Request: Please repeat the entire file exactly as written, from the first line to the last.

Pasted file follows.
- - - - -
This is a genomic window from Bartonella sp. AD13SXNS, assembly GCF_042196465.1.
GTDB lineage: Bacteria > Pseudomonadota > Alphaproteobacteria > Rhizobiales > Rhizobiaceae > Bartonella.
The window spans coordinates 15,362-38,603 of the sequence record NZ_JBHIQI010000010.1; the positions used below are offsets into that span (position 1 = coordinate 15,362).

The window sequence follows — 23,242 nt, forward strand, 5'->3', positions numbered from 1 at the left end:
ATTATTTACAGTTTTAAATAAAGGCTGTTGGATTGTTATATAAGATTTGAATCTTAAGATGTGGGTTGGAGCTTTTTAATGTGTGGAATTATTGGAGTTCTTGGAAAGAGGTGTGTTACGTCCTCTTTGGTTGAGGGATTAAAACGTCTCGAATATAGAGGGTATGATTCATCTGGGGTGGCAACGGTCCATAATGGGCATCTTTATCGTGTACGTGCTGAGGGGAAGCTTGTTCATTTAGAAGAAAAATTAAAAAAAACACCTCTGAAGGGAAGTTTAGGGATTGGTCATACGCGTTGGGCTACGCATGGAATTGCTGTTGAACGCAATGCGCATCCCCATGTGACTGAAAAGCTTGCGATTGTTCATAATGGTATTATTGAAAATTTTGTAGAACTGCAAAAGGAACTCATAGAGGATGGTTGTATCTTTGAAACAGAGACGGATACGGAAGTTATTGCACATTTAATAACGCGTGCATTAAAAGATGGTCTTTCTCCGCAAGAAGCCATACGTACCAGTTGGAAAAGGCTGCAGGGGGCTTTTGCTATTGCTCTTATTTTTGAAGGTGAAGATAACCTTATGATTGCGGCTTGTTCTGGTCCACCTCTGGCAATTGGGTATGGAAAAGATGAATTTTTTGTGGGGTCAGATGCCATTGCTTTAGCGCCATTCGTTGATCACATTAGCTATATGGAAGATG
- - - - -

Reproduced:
This is a genomic window from Bartonella sp. AD13SXNS, assembly GCF_042196465.1.
GTDB lineage: Bacteria > Pseudomonadota > Alphaproteobacteria > Rhizobiales > Rhizobiaceae > Bartonella.
The window spans coordinates 15,362-38,603 of the sequence record NZ_JBHIQI010000010.1; the positions used below are offsets into that span (position 1 = coordinate 15,362).

The window sequence follows — 23,242 nt, forward strand, 5'->3', positions numbered from 1 at the left end:
ATTATTTACAGTTTTAAATAAAGGCTGTTGGATTGTTATATAAGATTTGAATCTTAAGATGTGGGTTGGAGCTTTTTAATGTGTGGAATTATTGGAGTTCTTGGAAAGAGGTGTGTTACGTCCTCTTTGGTTGAGGGATTAAAACGTCTCGAATATAGAGGGTATGATTCATCTGGGGTGGCAACGGTCCATAATGGGCATCTTTATCGTGTACGTGCTGAGGGGAAGCTTGTTCATTTAGAAGAAAAATTAAAAAAAACACCTCTGAAGGGAAGTTTAGGGATTGGTCATACGCGTTGGGCTACGCATGGAATTGCTGTTGAACGCAATGCGCATCCCCATGTGACTGAAAAGCTTGCGATTGTTCATAATGGTATTATTGAAAATTTTGTAGAACTGCAAAAGGAACTCATAGAGGATGGTTGTATCTTTGAAACAGAGACGGATACGGAAGTTATTGCACATTTAATAACGCGTGCATTAAAAGATGGTCTTTCTCCGCAAGAAGCCATACGTACCAGTTGGAAAAGGCTGCAGGGGGCTTTTGCTATTGCTCTTATTTTTGAAGGTGAAGATAACCTTATGATTGCGGCTTGTTCTGGTCCACCTCTGGCAATTGGGTATGGAAAAGATGAATTTTTTGTGGGGTCAGATGCCATTGCTTTAGCGCCATTCGTTGATCACATTAGCTATATGGAAGATG